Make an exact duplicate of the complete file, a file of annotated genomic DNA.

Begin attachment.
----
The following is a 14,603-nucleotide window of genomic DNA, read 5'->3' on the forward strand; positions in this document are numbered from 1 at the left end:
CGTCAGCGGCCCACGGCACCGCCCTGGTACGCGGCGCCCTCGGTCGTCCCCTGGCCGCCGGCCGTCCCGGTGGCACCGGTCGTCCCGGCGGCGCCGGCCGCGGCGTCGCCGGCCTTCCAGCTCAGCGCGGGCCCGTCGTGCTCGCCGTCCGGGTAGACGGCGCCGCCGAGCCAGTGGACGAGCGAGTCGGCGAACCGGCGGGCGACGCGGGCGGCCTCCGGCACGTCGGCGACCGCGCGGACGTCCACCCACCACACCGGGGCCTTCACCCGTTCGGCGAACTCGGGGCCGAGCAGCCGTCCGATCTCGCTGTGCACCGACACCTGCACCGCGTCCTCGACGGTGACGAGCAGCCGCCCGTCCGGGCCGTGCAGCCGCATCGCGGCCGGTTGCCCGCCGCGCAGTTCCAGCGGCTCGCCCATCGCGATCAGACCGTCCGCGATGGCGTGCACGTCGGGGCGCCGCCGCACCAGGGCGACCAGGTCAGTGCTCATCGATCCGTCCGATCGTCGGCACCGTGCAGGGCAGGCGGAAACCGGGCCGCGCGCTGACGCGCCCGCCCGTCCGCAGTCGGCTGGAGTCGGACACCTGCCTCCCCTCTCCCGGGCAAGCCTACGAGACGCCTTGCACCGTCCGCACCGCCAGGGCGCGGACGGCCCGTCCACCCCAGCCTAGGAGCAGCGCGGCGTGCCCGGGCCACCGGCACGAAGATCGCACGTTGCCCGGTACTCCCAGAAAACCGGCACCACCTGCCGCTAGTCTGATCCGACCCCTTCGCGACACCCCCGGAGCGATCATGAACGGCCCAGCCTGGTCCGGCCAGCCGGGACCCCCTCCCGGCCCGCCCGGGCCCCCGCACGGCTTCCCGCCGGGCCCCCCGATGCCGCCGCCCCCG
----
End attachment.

The following is a 14,603-nucleotide window of genomic DNA, read 5'->3' on the forward strand; positions in this document are numbered from 1 at the left end:
CGTCAGCGGCCCACGGCACCGCCCTGGTACGCGGCGCCCTCGGTCGTCCCCTGGCCGCCGGCCGTCCCGGTGGCACCGGTCGTCCCGGCGGCGCCGGCCGCGGCGTCGCCGGCCTTCCAGCTCAGCGCGGGCCCGTCGTGCTCGCCGTCCGGGTAGACGGCGCCGCCGAGCCAGTGGACGAGCGAGTCGGCGAACCGGCGGGCGACGCGGGCGGCCTCCGGCACGTCGGCGACCGCGCGGACGTCCACCCACCACACCGGGGCCTTCACCCGTTCGGCGAACTCGGGGCCGAGCAGCCGTCCGATCTCGCTGTGCACCGACACCTGCACCGCGTCCTCGACGGTGACGAGCAGCCGCCCGTCCGGGCCGTGCAGCCGCATCGCGGCCGGTTGCCCGCCGCGCAGTTCCAGCGGCTCGCCCATCGCGATCAGACCGTCCGCGATGGCGTGCACGTCGGGGCGCCGCCGCACCAGGGCGACCAGGTCAGTGCTCATCGATCCGTCCGATCGTCGGCACCGTGCAGGGCAGGCGGAAACCGGGCCGCGCGCTGACGCGCCCGCCCGTCCGCAGTCGGCTGGAGTCGGACACCTGCCTCCCCTCTCCCGGGCAAGCCTACGAGACGCCTTGCACCGTCCGCACCGCCAGGGCGCGGACGGCCCGTCCACCCCAGCCTAGGAGCAGCGCGGCGTGCCCGGGCCACCGGCACGAAGATCGCACGTTGCCCGGTACTCCCAGAAAACCGGCACCACCTGCCGCTAGTCTGATCCGACCCCTTCGCGACACCCCCGGAGCGATCATGAACGGCCCAGCCTGGTCCGGCCAGCCGGGACCCCCTCCCGGCCCGCCCGGGCCCCCGCACGGCTTCCCGCCGGGCCCCCCGATGCCGCCGCCCCCG